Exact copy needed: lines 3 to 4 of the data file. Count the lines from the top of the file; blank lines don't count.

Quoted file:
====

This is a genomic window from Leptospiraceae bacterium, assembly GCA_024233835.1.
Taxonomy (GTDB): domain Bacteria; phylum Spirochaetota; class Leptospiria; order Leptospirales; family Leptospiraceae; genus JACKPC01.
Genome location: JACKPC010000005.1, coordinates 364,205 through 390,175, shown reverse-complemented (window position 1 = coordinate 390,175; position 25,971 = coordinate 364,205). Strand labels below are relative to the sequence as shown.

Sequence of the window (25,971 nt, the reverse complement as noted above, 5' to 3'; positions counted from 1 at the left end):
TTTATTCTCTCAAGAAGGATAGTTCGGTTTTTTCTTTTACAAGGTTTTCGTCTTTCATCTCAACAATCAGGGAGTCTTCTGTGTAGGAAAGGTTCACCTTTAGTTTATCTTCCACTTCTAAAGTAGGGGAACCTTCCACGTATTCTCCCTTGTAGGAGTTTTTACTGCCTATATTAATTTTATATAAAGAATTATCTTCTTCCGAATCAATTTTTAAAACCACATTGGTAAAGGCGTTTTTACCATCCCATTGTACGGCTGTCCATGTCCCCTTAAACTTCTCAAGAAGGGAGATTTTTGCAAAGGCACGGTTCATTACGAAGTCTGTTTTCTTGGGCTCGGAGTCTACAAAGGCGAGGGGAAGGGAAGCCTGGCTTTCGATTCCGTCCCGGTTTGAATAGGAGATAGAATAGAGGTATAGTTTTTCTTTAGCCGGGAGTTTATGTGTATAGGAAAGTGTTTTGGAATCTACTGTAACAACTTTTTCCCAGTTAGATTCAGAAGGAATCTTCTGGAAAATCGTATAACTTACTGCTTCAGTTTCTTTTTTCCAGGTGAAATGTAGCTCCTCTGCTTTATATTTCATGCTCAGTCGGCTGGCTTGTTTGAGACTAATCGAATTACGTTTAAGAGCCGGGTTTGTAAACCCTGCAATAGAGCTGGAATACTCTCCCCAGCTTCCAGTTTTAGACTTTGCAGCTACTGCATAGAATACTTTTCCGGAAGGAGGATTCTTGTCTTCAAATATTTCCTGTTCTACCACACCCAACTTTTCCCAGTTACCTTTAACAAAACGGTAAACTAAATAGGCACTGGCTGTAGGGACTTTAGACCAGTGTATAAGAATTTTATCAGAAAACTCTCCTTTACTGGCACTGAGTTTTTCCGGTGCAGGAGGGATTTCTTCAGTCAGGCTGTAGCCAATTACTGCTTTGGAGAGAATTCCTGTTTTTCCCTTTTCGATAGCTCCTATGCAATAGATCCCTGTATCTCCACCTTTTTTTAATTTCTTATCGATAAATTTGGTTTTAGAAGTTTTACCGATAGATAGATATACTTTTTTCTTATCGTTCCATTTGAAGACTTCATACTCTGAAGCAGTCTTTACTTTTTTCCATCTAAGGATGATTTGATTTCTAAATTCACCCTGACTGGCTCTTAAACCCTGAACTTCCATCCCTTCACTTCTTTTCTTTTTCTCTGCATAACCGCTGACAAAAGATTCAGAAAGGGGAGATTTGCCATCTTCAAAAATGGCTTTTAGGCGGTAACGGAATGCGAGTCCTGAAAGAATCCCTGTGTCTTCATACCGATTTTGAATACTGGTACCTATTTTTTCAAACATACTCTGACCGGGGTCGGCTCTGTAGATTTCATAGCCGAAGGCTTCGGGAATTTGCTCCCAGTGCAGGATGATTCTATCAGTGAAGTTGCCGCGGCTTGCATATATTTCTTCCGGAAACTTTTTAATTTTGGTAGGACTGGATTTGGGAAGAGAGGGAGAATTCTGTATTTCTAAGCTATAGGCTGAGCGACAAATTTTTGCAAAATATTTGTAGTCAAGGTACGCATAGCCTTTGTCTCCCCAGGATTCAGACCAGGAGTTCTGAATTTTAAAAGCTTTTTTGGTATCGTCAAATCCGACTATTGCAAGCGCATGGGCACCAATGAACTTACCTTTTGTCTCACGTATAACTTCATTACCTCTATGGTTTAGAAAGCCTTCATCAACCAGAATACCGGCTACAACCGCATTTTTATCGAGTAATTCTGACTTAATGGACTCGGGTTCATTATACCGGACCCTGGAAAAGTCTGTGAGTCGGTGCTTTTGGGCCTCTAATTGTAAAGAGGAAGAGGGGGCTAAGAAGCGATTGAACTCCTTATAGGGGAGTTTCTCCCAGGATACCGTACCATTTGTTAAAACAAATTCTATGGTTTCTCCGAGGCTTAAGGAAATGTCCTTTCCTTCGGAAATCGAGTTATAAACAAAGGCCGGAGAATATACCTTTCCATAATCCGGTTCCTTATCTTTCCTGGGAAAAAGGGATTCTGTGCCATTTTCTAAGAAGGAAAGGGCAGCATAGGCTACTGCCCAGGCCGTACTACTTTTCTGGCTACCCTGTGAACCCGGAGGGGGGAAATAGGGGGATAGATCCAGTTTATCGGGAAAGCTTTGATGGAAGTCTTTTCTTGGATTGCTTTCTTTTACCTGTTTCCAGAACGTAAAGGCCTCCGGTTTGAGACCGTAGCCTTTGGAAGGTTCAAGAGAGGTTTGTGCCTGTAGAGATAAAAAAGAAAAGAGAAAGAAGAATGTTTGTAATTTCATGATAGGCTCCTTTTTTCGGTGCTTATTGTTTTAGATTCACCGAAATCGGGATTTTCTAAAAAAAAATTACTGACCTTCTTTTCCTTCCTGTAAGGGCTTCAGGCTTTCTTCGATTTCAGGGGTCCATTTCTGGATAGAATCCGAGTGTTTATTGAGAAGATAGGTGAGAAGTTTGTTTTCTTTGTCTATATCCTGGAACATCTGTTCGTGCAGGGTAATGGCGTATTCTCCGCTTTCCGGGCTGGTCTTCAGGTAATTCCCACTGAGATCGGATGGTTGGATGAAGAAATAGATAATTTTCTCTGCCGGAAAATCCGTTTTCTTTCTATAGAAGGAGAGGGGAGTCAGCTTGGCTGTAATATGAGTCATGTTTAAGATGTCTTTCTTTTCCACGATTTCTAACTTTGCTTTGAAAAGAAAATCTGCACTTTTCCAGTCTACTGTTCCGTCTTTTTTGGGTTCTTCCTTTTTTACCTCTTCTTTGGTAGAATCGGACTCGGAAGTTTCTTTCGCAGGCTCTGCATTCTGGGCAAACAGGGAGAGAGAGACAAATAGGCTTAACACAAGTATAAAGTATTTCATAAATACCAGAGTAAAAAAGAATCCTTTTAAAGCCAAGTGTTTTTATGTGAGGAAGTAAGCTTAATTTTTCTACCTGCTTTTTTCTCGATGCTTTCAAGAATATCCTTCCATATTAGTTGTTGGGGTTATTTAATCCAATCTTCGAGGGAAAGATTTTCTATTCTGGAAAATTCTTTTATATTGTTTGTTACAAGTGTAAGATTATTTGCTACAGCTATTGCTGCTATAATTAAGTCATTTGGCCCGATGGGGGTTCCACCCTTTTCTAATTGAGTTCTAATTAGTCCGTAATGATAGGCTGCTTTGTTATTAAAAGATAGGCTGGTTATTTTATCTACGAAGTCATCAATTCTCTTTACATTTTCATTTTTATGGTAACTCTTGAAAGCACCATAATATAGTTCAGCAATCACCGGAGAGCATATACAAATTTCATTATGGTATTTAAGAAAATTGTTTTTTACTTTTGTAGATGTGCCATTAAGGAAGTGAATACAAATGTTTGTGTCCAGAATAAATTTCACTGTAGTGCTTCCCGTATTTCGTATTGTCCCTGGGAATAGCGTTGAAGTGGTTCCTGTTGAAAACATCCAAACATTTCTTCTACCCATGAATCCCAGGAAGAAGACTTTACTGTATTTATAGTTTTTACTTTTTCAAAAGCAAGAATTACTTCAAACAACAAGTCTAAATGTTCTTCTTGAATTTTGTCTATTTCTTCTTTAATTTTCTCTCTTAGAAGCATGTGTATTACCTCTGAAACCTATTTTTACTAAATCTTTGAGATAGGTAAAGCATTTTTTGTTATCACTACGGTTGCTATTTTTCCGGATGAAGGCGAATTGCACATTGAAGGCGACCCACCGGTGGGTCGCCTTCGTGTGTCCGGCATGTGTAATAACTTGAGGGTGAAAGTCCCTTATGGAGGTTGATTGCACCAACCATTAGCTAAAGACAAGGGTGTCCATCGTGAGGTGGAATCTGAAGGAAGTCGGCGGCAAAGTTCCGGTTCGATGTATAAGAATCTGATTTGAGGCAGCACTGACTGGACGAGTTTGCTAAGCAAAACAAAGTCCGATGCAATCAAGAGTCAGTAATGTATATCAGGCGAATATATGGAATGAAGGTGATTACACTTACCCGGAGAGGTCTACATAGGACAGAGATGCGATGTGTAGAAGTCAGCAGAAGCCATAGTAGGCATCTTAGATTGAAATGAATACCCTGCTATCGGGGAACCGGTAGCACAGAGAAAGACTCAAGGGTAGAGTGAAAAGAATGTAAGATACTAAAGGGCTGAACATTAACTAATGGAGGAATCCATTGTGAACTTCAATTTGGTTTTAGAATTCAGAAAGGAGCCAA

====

Genome location: JACKPC010000005.1, coordinates 364,205 through 390,175, shown reverse-complemented (window position 1 = coordinate 390,175; position 25,971 = coordinate 364,205). Strand labels below are relative to the sequence as shown.

Sequence of the window (25,971 nt, the reverse complement as noted above, 5' to 3'; positions counted from 1 at the left end):